In this interview, Yerzan Kazykhan, Special Envoy of the President of Kazakhstan for International Cooperation, spoke about the state of relations with the European Union, his initiatives at the international level and his new projects, such as joining the European Battery Alliance.
Yerzan Kazykhan has served as Minister of Foreign Affairs, Adviser to the President, Ambassador of Kazakhstan to the United Kingdom, Ambassador to Austria, Permanent Representative of Kazakhstan to international organizations in Vienna, and Permanent Representative to the United Nations in New York.
Can you introduce yourself and tell us what brought you to the capital of Europe?
I am the President’s Special Envoy for International Cooperation. This is a new position. This is my first visit abroad as part of my new duties. I’m a professional diplomat, and I’ve been in diplomacy for 30 years. President Kassym-Jomart Tokayev decided to send me to Brussels to meet with the leaders and institutions of the European Union. He ordered me to convey a letter to the President of the European Council, Charles Michel.
One of the reasons I am here is that we are preparing for the President’s visit to Brussels, if possible, towards the end of this year. As usual, before these high-level rounds, we have some homework to complete.
The European Union has been and remains our top priority when it comes to our interactions abroad. It is the largest trading partner of Kazakhstan, accounting for about 50% of our turnover. It is the largest foreign direct investor in our economy, thousands of European companies operate in Kazakhstan. One of the reasons for my visit is to send a simple message to EU leaders: In the post-pandemic world, with the new configuration of the supply chain, Kazakhstan has many competitive advantages and we can open up new avenues of cooperation.
Kazakhstan is the largest economy in the region, a powerful engine in Central Asia, and our GDP is twice the GDP of all the countries of Central Asia and the Caucasus combined. This year we will celebrate the thirtieth anniversary of our independence. And there are certainly many specific areas in which we can work together. First of all, regarding recovery after the pandemic. As you know, Kazakhstan has produced its own vaccine, QazVaq. We plan to increase production and supply to those who need it, in our region, in small countries, and in less developed countries. And we can establish good cooperation with the European Union, given the bloc’s commitments to support developing countries.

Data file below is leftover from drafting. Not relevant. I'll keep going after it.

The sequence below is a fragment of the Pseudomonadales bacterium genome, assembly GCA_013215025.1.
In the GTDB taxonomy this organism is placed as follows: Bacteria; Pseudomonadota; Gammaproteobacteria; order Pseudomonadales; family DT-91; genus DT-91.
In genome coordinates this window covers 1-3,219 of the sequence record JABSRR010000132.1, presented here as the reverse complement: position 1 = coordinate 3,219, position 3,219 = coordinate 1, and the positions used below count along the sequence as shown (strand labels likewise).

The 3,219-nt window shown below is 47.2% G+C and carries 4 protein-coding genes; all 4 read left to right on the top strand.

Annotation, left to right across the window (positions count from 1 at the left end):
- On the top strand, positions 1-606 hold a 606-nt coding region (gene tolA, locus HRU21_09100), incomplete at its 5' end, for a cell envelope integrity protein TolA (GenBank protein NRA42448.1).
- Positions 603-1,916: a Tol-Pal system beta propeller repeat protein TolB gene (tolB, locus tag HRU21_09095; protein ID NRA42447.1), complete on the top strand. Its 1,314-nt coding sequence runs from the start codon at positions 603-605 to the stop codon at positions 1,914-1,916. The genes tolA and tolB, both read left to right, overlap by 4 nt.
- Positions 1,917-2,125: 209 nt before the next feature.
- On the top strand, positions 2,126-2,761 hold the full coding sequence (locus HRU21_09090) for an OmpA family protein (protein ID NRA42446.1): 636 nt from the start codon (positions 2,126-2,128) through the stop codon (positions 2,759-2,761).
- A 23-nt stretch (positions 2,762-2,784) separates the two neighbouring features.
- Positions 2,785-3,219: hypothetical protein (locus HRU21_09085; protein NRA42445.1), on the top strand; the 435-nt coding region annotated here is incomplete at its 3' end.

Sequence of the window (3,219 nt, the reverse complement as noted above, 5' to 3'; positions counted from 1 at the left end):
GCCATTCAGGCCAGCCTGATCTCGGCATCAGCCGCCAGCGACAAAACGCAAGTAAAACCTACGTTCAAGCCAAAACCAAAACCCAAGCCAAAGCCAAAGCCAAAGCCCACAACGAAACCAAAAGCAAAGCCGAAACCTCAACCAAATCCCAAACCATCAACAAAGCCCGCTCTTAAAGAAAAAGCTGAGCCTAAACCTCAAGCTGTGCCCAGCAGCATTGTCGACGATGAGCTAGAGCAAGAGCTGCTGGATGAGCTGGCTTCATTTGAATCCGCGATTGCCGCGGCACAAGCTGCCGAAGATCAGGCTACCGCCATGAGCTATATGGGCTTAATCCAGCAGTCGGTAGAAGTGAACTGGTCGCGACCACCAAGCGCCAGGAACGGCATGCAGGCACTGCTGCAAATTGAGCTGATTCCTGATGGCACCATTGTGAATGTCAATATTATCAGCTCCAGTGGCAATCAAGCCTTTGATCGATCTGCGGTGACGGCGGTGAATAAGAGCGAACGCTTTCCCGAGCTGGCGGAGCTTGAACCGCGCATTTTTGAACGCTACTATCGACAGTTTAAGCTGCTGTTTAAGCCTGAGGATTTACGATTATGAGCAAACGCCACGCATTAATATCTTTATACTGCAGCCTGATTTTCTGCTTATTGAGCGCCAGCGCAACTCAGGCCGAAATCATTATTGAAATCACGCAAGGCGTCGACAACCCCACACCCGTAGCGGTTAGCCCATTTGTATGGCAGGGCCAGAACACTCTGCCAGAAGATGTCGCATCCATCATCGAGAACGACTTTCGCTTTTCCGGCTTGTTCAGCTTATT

We launched a vaccination campaign in our country in February of this year. By the end of the year, we hope to be able to vaccinate 55% of our population. But not all countries in our region enjoy this privilege. So we think we should involve the European partners.
Another area is climate change, which is a hot topic. Kazakhstan has taken a very strong position to achieve carbon neutrality by 2050. For this, we are preparing a low carbon development strategy that will be ready fairly quickly. We are preparing for the President’s trip to Glasgow for COP26. And we understand that we have to go to this summit with something concrete on our hands. We are convinced that the Green Deal for Europe is a great opportunity to join our efforts and work together in the field of renewable energies, as Kazakhstan plans to achieve 15% renewable energies by 2030. The European Union has great experience and great potential to help Kazakhstan achieve these goals.
The third area I would like to highlight is transit transport cooperation. Kazakhstan is a land bridge, the famous Silk Road crossed our land and we continue to serve as a land bridge. We have invested billions and billions of dollars in our infrastructure. It is worth considering this potential, especially the Trans-Caspian Transport Corridor.
I would also like to shed some light on the European Battery Alliance. We have started discussions about this and we believe that Kazakhstan can be integrated into the battery supply chain, in terms of material extraction and processing.
In addition, I attach special importance to food security. Kazakhstan is currently positioning itself as a true wheat depository in the region. We are certainly interested in developing our agricultural sector to become a reliable supplier of processed foods. Food security, especially during a pandemic, is becoming an increasingly pressing issue for the rest of the world.
Finally, I see women’s empowerment and women’s entrepreneurship as a priority in today’s world. According to a McKinsey report, if women were given the same opportunities as men in the business world, global GDP would rise by $30 trillion. So we must support women and strengthen their independence.
Your country has traditionally played an active international role. Your leaders had the idea of hosting a summit between the leaders of Russia, China, the United States and the European Union. Is this idea still valid after the pandemic?